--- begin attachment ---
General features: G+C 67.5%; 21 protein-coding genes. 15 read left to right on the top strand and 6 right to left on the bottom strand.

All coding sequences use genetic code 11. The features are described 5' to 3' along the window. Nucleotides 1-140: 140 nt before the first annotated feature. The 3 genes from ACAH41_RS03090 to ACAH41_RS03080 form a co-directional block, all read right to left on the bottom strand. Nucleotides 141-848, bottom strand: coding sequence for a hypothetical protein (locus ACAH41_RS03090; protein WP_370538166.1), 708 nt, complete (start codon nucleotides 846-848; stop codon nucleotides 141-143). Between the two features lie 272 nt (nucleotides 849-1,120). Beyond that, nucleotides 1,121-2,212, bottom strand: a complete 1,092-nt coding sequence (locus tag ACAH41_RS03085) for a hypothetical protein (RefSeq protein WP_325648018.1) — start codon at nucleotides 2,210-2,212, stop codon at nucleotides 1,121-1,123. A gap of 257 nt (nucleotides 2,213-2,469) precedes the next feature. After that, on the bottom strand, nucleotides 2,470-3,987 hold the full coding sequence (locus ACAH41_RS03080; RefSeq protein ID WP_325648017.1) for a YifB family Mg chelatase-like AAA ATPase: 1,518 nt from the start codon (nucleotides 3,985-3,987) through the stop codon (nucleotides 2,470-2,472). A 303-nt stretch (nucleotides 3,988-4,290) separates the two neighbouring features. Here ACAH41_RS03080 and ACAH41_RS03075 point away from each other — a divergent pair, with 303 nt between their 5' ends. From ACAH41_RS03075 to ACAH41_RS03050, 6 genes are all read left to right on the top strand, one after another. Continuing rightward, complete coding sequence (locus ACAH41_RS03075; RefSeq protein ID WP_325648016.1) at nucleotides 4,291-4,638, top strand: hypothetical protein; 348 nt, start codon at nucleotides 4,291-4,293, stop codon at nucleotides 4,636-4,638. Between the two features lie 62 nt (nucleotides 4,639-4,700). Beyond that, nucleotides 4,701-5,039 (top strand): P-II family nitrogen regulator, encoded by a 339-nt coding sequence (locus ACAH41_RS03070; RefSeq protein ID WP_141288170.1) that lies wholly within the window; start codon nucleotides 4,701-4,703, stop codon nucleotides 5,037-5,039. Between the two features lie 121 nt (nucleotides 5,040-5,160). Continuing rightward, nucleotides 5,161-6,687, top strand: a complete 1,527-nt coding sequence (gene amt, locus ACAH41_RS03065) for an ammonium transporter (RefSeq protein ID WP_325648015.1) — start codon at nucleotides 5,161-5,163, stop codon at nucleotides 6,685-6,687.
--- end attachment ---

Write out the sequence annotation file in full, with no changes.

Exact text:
General features: G+C 67.5%; 21 protein-coding genes. 15 read left to right on the top strand and 6 right to left on the bottom strand.

All coding sequences use genetic code 11. The features are described 5' to 3' along the window. Nucleotides 1-140: 140 nt before the first annotated feature. The 3 genes from ACAH41_RS03090 to ACAH41_RS03080 form a co-directional block, all read right to left on the bottom strand. Nucleotides 141-848, bottom strand: coding sequence for a hypothetical protein (locus ACAH41_RS03090; protein WP_370538166.1), 708 nt, complete (start codon nucleotides 846-848; stop codon nucleotides 141-143). Between the two features lie 272 nt (nucleotides 849-1,120). Beyond that, nucleotides 1,121-2,212, bottom strand: a complete 1,092-nt coding sequence (locus tag ACAH41_RS03085) for a hypothetical protein (RefSeq protein WP_325648018.1) — start codon at nucleotides 2,210-2,212, stop codon at nucleotides 1,121-1,123. A gap of 257 nt (nucleotides 2,213-2,469) precedes the next feature. After that, on the bottom strand, nucleotides 2,470-3,987 hold the full coding sequence (locus ACAH41_RS03080; RefSeq protein ID WP_325648017.1) for a YifB family Mg chelatase-like AAA ATPase: 1,518 nt from the start codon (nucleotides 3,985-3,987) through the stop codon (nucleotides 2,470-2,472). A 303-nt stretch (nucleotides 3,988-4,290) separates the two neighbouring features. Here ACAH41_RS03080 and ACAH41_RS03075 point away from each other — a divergent pair, with 303 nt between their 5' ends. From ACAH41_RS03075 to ACAH41_RS03050, 6 genes are all read left to right on the top strand, one after another. Continuing rightward, complete coding sequence (locus ACAH41_RS03075; RefSeq protein ID WP_325648016.1) at nucleotides 4,291-4,638, top strand: hypothetical protein; 348 nt, start codon at nucleotides 4,291-4,293, stop codon at nucleotides 4,636-4,638. Between the two features lie 62 nt (nucleotides 4,639-4,700). Beyond that, nucleotides 4,701-5,039 (top strand): P-II family nitrogen regulator, encoded by a 339-nt coding sequence (locus ACAH41_RS03070; RefSeq protein ID WP_141288170.1) that lies wholly within the window; start codon nucleotides 4,701-4,703, stop codon nucleotides 5,037-5,039. Between the two features lie 121 nt (nucleotides 5,040-5,160). Continuing rightward, nucleotides 5,161-6,687, top strand: a complete 1,527-nt coding sequence (gene amt, locus ACAH41_RS03065) for an ammonium transporter (RefSeq protein ID WP_325648015.1) — start codon at nucleotides 5,161-5,163, stop codon at nucleotides 6,685-6,687.